Over the course of the residency, I have been trying to interpret the various architectures that house the decisions made by the group, and the kinds of knowledge that are produced through the scientific method. Having recently read about Aristotle’s topoi koinoi and topoi idioi, “common places” and “special places” respectively, I have become fascinated by the special kinds of wit, metaphor, dynamic comedy, and rigour that constitute the group’s rhetoric. Virno details in ‘A Grammar of the Multitude’, that ‘common places’ is the new representation of society post-state, it is the space of communal rhetoric, that opposites are opposite, that more is more than less; these kinds of argument prevail over all subject arenas in a post-fordist economic model. ‘Special places’ on the other hand are being pushed to the fringes, heritages that do not correspond to the new universal model of capital. I am very interested in documenting or capturing the essence of this kind of rhetoric as a form of jargon, in an attempt to find out what it might mean to hang on to these forms of specialised knowledge production.

A Grammar of the Multitude, Book by Paolo Virno

 
The lab group is bound by a heritable group dynamic that is unknowingly and habitually passed between members of the group (members of the current group did not know Professor Ball who was present in 2002, but whose COSHH (control of substances hazardous to health) documents still provide a semi-constitutional method for how to work with recurring hazardous chemicals). Although it is almost certain that these methods will have been re-invigorated by new colleagues or through neglect by longstanding members of the team, it is interesting to view these documents as forms of generic ‘common places’, the threatening, standardised and universal method of dealing with risk. This extends to the jargon used, and the literacy of each member to fluently perform with the pre-conditioned and rehearsed notions of the group. A meeting which begins each week with housekeeping is not only about cleaning rotas and lab responsibilities, but also about keeping the household: it’s rules, it’s values, and the way in which it’s performance, communication and annotation are organised.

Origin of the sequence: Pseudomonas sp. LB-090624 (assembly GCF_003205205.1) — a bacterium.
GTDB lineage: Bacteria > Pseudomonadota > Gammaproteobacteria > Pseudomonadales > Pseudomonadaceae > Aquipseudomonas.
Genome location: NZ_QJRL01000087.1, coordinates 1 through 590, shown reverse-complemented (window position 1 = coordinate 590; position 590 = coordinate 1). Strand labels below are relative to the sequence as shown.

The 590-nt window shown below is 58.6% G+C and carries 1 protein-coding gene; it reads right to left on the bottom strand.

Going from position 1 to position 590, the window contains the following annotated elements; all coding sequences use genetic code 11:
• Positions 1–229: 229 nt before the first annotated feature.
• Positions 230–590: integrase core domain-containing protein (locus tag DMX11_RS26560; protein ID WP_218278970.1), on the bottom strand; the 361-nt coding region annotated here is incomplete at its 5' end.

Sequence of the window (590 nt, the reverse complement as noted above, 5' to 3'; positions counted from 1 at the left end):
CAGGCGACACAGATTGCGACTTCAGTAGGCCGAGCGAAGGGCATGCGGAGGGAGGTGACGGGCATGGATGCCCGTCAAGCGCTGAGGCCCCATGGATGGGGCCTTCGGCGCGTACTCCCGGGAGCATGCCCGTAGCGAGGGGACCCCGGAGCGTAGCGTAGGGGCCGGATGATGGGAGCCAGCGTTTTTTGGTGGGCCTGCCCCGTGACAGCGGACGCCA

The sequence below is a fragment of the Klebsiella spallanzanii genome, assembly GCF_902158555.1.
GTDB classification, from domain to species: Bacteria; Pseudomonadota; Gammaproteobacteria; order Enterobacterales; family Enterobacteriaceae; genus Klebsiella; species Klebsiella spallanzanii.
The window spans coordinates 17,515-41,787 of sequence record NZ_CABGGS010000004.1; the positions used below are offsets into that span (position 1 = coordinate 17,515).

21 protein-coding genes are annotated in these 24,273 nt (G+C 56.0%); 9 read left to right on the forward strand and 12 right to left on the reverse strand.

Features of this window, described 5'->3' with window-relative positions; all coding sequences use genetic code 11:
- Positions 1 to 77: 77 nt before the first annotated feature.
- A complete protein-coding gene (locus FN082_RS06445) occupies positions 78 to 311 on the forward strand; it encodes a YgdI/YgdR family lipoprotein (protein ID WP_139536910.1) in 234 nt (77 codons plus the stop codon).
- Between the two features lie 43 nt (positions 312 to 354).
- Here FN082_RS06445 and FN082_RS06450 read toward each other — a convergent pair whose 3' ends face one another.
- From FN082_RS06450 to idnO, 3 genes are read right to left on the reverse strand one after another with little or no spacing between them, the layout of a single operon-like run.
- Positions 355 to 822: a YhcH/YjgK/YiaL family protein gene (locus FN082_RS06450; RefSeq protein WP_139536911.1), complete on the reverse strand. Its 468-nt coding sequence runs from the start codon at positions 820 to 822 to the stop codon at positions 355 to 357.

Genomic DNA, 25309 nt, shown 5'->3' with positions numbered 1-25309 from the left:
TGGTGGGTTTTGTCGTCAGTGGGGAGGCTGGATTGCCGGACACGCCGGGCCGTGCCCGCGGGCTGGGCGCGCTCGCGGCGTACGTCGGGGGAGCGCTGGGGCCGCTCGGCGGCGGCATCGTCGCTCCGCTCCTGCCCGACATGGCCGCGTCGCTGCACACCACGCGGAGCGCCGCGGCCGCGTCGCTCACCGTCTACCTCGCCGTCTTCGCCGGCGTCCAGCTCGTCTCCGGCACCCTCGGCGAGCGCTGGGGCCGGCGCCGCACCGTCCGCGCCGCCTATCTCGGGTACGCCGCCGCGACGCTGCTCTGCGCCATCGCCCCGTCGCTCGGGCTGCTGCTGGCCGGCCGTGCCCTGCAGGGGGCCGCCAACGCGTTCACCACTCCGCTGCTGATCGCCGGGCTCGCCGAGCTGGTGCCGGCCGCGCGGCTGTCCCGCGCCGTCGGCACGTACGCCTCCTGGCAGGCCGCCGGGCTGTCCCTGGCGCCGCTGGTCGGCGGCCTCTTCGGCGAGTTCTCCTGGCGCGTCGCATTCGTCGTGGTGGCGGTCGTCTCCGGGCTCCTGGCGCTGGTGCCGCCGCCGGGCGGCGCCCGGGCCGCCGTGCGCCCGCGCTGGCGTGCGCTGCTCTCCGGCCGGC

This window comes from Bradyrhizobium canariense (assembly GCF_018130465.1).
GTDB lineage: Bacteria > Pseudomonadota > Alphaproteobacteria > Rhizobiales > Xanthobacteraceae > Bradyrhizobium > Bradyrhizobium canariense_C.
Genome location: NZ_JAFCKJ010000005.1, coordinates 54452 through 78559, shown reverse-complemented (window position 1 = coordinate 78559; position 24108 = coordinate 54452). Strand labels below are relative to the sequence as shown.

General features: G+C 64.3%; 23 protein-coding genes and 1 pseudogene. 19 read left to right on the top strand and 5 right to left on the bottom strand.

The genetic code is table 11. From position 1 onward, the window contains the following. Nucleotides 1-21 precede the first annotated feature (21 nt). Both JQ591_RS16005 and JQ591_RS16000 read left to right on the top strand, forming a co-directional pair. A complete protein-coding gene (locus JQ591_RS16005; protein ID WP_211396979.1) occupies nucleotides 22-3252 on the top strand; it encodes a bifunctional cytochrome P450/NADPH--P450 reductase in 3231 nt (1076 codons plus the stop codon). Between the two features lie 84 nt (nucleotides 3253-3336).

Does this household built around a model that is softly enforced and reproduced through weekly meetings constitute some kind of alternative family modeling? An inheritance that is based on anti-normative reproduction and a communal goal? A recent journal on queer theory ‘Queer Theory without Antinormativity’ (ed. Robyn Wiegman and Elizabeth A. Wilson, 2015), aims to understand queer theory through a social sciences lens, questioning queer theory’s one defining aim – the active rejection and revulsion towards societal ‘norms’. The journal experiments with the idea that societal norms are actually the products of anti-normative behaviour/attitudes/lifestyles. If charted in a scientific manner, anti-normative activity might be seen as the thin extreme to all activity through which a median average can be calculated. What I understand from this assumption is that if anti-normative activity is so crucial in the development of societal norms (themselves imaginary, and impossible, constructs) then what defines society is that which is anti-society. ‘Queer’ or the horizon point within the task of anti-normative societal criticism, can therefore be read as the surface, and the end-game. Queer theory distinguishes itself from other sciences though through a re-imagining of this fluctuating horizon. As soon as anti-normative conditions become consolidated into the larger canonical ‘norm’ they are rallied against. Instead of the trajectory of health sciences towards the absolute cure of an illness, the objective is based more on rhetoric and critical method – the means for the trajectory.

In two weeks, I will host a Journal Club with the lab group. A Journal Club is discursive, scientific model of deconstructing and critiquing the published findings of another scientist.